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and unbent from the fatigues of ftudy in their improving converfation.

The next event which it is neceffary to notice, is the death of his parents; an incident differently related by different authors. All agree that it was to him fudden and unexpected. But fome fay it was during his refidence at Tivoli, and prior to his appointment to the fee of Alba; while others inform us, that having attained the prelacy, he went in the enfigns of his new dignity, to pay them a vifit; and that instead of the happiness he had promised himself in presenting to them a fon raised by his merit to fo high a distinction, he learnt that they had both expired but a few days before. In either cafe, it may be fuppofed that this double catastrophe must have affected him with extreme regret. Of his fenfibility on this occafion, we may form the best conception, from the pathetic effufion he has confecrated to their memory. His grief on fo melancholy a privation was not leffened by the decease of his patron Leo, who died about the fame time: an event which at once clouded the profpects of our poet, and diverted the courfe of his ftudies from their former channel.

It happened, however, that in about two years, on the decease of Adrian VI. his old friend and fellow ftudent Clement ascended the papal throne. On this occafion, his Chriftiad, at the recommendation of the new pontiff, was refumed, and received when completed, with fingular approbation. On the 6th of February, 1532, as a recompence of his ingenious labours, he was presented to the bishoprick of Alba in Monferrat, vacant by the demise of his predeceffor Antonius Molus.

The two years fubfequent to this promotion, were paffed with Clement at Rome. But at the end of that period, he grew weary of the city, where he was unwilling to remain in indolence and inactivity; and feeling no difpofition to aspire after farther dignities, he betook himself to his diocese, and discharged, like an exemplary prelate, the duties of his office. No man ever lefs difappointed the public expectation. The virtues he had cherished in private, he brought forth into the world and displayed them without oftentation, to his own honour, and to the public utility. His manners were fimple; his piety genuine and unaffected. He was no lefs a pattern than a teacher, and as careful to fet a good example in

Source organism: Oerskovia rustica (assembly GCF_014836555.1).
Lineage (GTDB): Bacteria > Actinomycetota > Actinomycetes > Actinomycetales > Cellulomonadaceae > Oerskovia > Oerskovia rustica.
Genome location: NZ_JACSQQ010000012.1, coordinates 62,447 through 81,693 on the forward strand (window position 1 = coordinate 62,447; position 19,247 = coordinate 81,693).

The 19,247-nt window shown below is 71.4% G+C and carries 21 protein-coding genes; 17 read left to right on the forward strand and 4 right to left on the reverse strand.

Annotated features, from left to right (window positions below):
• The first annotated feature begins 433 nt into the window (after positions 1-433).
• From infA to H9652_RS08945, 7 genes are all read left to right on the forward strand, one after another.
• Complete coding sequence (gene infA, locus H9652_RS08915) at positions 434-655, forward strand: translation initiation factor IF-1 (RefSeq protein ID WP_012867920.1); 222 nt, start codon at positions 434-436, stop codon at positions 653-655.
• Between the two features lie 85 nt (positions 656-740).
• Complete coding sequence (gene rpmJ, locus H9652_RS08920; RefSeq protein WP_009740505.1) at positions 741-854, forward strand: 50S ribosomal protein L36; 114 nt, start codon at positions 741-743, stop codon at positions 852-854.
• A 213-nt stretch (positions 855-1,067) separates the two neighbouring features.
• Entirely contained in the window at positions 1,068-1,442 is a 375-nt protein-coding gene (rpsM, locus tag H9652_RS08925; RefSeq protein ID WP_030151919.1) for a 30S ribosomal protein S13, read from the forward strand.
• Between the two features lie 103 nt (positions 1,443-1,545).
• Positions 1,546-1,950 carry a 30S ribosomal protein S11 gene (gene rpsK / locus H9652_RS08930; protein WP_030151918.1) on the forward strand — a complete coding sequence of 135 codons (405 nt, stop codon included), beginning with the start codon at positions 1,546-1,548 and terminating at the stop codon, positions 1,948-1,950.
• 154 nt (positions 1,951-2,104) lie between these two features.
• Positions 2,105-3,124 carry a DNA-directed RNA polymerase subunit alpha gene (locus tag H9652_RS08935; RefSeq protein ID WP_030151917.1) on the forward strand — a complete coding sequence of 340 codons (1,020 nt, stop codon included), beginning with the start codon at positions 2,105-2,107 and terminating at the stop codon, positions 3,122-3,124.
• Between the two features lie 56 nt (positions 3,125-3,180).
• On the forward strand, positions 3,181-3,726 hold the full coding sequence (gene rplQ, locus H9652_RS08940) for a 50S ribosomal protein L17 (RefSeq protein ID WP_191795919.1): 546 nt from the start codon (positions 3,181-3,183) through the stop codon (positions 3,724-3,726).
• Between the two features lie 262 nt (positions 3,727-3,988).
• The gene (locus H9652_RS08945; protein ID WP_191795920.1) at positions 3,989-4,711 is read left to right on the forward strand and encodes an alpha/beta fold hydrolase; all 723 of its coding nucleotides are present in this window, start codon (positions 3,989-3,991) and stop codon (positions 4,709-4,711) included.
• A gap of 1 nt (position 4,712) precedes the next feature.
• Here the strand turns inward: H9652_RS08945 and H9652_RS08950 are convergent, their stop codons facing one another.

his own conduct, as he was zealous to difcourage vice in that of others. Some of the churches in his diocese he raised from the foundation; others he repaired and embellifhed. His utmost efforts were exerted for the profperity of his flock; and it might justly be faid of him, that he devoted both himself and his poffeffions to the interests of chriftianity and the glory of God.

Our prelate was no lefs a patriot than a chriftian. Though gentle and full of goodness; of the mildest temper and the most amiable manners, he was by no means deficent in fpirit; and he proved himfelf, on a trying occafion, a moft active and intrepid citizen. When Alba was befieged, during the war between Francis and the Emperor, the foldiers having deferted their station, and the enemy preparing to enter, Vida took upon him the office of general, rallied his fellow citizens; attacked the besiegers in turn; drove them from the walls, and faved the city.-What is no less to his honour, he for fome time fupplied the public with provisions at his own expence.

Distinguished as our author was by the rarest qualifications; fo benevolent in his temper, and fo attentive during a refidence of thirty-five years


to the interefts of his people, it is no wonder he was univerfally honoured and efteemed, and that his death, which happened on the 27th of Sept. 1566, and at the advanced age of ninety-fix, was generally and fincerely regretted. His remains, attended by an immenfe concourfe of fpectators, especially by the poor, whom he had constantly fed at his own table, were deposited with great folemnity in the cathedral of Alba. Some time after, his fellow citizens at Cremona, to which fee he had been elected just before his death, erected a handfome monument to his memory.

As the most trifling circumftances feem important that relate to men of eminence, it may per haps be not improper to add, that he was of a noble ftature and countenance; and that in his afpect sweetness was tempered with gravity.In Italy, medals were ftruck to his honour, having his head and name on one fide; on the reverse a Pegafus, with the infcription, Quos amarunt Dii: on other medals, non ftemma fed virtus. His portrait is to be found in many public repofitories; particularly in the library of the Grand Duke of Tuscany.

The poetical works of our author, fuch at leaft as he chofe to acknowledge, were collected in 1556, and accurately printed at Cremona, in two volumes. The firft contains Hymns on divine fubjects, and the Chriftiad, in fix books. In the fecond are the Poetics, in three books; the Bombyces, in two books; three Eclogues, and other detached pieces. His profe writings are Three Dialogues De Reipublica Dignitate, one book of Synodical Conftitutions, and an Epistle to Bartholomeus Botta, prefixed to his commentary on the Chriftiad. Several other pieces have been ascribed to him, but as he did not chufe to acknowledge them, they need not now be enumerated,

SOME there are who deny any merit to modern latinity; while others with more justice contend, that both here and on the continent, many pieces have been produced, that Virgil or Horace might have owned without a blufh. It is notorious, that modern compofitions have been imposed on the first scholars in Europe, as fragments of the moft celebrated ancients.

The estimation in which the claffics were held at the revival of letters, was followed by the


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